On those preaching days, there was usually a basket dinner and someone brought water in a barrel in his wagon. We had a few water fights with the boys and sometimes dabbled in the mud where the barrel dripped. Of course, our moms cleaned us up a bit before the second preaching service. William McHarg’s store was open between services, and farmers traded butter and eggs for coal oil and tobacco and other things they didn’t raise on the farm. The kids bought penny candy when we had pennies.
Most families were large enough to form a ball team, but our fun things were jumping rope, playing table games on the floor, marbles with brother Jim and playing with kittens, puppies and two goats. "Peas’ Porridge Hot" was for two; jack straws were for several. "Jacks" was fun to play alone but "sissy" for boys. We often strung a button on a long twine string to make noisy "buzz saws" by manipulating the string out and back. String came on packages, cloth bags, in balls from the dime store and many places; we had no sticky plastic tape. People wound strings into balls - I still do. I’ve forgotten how to make the crow’s foot and so many tricks we used to do with twine. We played in dry creeks or in branches in shallow running water. Families got together for evening swims, ice cream freezing, night ice skating and to make popcorn balls and taffy pulls.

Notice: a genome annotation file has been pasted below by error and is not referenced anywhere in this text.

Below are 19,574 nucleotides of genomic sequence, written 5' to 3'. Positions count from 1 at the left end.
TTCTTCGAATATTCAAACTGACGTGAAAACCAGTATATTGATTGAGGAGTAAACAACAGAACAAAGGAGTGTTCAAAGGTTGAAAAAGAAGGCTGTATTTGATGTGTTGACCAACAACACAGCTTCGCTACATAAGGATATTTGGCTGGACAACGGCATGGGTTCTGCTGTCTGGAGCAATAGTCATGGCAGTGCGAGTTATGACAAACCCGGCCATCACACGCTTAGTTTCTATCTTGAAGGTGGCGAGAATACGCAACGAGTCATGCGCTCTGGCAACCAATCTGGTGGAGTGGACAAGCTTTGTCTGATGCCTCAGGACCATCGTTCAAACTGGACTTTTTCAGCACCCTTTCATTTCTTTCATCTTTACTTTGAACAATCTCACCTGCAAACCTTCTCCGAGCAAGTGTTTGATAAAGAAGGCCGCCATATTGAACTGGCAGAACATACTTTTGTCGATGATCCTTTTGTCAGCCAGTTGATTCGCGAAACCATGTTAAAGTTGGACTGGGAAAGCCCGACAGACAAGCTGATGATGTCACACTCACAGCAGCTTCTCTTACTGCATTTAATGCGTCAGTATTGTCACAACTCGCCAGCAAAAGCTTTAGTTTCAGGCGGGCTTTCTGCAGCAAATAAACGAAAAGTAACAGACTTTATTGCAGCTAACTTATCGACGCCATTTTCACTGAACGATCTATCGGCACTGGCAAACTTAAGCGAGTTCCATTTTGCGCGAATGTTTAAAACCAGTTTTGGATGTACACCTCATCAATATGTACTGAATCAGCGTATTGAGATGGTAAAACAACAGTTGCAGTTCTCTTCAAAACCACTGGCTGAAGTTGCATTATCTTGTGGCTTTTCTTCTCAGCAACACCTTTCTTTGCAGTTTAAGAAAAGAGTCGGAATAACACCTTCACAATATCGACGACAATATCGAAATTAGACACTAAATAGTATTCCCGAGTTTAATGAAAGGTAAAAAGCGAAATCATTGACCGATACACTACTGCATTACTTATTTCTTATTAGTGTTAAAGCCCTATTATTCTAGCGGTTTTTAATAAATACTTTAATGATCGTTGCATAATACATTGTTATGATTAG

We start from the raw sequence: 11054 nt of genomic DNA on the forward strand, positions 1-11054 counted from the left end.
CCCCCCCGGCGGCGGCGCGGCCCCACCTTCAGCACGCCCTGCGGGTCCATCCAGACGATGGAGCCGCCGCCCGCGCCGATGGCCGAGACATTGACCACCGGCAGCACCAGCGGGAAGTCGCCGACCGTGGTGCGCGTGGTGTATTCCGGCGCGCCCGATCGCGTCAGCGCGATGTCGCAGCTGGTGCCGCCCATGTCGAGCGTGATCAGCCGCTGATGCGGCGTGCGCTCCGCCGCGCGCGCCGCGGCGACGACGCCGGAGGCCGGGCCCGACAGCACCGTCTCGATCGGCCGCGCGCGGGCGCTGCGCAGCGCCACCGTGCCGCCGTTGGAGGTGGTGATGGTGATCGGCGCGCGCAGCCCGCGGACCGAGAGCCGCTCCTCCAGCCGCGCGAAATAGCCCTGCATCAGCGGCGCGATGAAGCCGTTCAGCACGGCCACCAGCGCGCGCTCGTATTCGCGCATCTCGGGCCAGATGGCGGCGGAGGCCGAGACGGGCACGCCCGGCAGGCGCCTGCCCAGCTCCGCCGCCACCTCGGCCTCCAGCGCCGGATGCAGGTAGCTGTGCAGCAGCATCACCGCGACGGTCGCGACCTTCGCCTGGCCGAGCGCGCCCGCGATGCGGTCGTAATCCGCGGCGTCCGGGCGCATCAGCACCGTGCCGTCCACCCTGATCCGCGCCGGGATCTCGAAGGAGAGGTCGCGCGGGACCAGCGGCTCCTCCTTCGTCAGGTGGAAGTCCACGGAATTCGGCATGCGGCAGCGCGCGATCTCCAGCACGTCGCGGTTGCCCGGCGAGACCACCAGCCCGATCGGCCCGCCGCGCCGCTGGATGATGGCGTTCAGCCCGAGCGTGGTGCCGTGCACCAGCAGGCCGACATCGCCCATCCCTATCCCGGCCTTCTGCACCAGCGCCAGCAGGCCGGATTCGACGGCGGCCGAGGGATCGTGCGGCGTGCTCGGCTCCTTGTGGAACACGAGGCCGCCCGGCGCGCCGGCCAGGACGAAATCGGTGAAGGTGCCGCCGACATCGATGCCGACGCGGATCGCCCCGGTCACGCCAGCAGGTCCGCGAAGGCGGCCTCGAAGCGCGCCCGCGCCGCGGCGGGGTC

The first Olivet Church, built in 1874, became known as Harg by 1894 at a country crossroads. The building we kids loved still stands firmly in its original place and serves an active Presbyterian congregation. The country school grounds with unfenced, unpaved playgrounds were converted to home sites and farmland.
My brother and I attended University Elementary School, which faced Sixth Street at Conley Road in Columbia. When I pass there, I remember the row of swings, trapeze bars, rings and stationary parallel bars about 5 feet above the ground. I see teeter-totters and that wonderful device called a "Giant Stride."
Six metal chains hung from the top of the Giant Stride’s tall pole, and each chain had a handhold I could just barely reach from the ground. Six kids at a time grabbed the six handles, and we all ran in the well-worn circle around the pole. Soon momentum carried us up and around fast, spreading our bodies out like a partly open umbrella. We were flying! Few learned to do this without first getting banged on the head when someone panicked and let go of a handle. You obviously don’t see many Giant Strides on school playgrounds anymore, but how we hated to see the recess end.
In a 1920s photograph of that playground, in a publication by the Missouri School of Education, I’m the little girl in the plaid dress, standing up on the tall stationary parallel bars.